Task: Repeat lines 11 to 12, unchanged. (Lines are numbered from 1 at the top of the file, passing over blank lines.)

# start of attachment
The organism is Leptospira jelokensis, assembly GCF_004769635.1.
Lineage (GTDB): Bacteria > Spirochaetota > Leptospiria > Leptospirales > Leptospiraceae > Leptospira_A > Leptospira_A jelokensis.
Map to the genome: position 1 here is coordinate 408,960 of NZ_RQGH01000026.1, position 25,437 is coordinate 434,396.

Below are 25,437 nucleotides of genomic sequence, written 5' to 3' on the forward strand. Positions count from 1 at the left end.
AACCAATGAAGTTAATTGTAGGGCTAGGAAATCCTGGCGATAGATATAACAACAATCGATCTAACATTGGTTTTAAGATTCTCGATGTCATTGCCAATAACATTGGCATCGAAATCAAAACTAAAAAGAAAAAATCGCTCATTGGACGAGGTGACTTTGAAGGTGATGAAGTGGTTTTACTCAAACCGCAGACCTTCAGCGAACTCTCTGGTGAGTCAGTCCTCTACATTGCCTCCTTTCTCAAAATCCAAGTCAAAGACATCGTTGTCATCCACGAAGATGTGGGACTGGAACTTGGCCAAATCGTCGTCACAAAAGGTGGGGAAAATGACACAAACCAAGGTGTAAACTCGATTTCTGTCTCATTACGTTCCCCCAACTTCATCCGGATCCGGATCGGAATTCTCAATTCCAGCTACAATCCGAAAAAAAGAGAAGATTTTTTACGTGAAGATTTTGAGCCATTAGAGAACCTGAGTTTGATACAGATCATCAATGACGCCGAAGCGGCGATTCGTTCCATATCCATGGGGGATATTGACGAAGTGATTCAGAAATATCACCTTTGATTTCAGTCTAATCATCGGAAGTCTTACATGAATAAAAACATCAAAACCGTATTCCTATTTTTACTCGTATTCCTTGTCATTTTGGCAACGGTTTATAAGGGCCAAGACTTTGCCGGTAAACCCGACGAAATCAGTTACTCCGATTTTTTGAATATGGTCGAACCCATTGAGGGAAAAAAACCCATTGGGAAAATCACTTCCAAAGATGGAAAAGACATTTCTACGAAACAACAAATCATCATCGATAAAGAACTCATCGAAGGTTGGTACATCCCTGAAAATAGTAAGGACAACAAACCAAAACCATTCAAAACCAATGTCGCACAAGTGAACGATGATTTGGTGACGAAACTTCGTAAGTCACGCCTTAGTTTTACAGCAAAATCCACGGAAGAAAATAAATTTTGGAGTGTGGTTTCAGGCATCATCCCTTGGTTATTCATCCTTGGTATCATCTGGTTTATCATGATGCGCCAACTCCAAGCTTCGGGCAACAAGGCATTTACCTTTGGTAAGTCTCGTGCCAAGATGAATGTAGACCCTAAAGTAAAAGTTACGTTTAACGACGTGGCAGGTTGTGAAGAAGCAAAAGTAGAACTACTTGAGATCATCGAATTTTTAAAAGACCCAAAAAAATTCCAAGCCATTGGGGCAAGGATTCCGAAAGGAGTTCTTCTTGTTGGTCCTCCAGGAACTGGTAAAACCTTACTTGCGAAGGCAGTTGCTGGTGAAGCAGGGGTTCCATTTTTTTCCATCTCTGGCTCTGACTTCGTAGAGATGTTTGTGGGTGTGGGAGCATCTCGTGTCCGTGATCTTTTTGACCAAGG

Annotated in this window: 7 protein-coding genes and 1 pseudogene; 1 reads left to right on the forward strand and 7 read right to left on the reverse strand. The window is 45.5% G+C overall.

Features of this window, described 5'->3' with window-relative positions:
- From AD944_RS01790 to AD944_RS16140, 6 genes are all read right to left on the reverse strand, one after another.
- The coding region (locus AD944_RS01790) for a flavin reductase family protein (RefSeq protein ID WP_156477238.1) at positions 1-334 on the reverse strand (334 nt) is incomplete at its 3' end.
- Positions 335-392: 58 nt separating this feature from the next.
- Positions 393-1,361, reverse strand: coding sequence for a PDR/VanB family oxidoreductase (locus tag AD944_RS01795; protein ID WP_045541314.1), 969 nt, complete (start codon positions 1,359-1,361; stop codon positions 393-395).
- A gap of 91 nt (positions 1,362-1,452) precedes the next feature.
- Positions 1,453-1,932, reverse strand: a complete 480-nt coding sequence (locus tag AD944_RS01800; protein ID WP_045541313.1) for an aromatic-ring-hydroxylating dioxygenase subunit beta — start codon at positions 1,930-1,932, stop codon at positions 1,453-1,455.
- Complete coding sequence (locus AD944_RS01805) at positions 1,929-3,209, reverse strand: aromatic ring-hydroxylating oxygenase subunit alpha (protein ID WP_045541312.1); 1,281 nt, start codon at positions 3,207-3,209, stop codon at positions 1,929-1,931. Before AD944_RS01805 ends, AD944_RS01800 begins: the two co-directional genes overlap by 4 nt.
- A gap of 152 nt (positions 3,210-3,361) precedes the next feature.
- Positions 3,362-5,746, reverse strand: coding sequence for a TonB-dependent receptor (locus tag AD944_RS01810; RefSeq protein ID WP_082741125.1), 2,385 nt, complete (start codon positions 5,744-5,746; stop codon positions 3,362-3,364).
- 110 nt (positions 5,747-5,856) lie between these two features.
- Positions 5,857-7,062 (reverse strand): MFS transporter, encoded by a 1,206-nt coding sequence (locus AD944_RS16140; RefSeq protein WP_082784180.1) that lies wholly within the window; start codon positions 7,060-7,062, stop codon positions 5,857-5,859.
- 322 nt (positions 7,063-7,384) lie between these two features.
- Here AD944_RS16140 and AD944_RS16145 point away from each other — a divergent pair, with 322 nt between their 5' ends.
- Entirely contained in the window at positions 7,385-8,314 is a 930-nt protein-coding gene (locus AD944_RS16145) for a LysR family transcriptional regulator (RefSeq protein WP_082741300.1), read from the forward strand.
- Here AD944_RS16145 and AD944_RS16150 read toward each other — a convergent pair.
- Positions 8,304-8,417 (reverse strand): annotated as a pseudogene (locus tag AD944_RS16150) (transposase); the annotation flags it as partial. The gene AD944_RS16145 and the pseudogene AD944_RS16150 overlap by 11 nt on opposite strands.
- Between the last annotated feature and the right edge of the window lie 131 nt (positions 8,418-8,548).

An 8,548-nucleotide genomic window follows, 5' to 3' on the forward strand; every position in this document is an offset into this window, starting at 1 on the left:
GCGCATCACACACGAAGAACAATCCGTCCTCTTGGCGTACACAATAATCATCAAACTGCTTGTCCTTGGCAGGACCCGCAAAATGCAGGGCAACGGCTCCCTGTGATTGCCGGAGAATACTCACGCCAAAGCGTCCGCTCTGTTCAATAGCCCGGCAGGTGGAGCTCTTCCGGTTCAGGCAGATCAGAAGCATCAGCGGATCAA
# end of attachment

- Positions 393-1,361, reverse strand: coding sequence for a PDR/VanB family oxidoreductase (locus tag AD944_RS01795; protein ID WP_045541314.1), 969 nt, complete (start codon positions 1,359-1,361; stop codon positions 393-395).
- A gap of 91 nt (positions 1,362-1,452) precedes the next feature.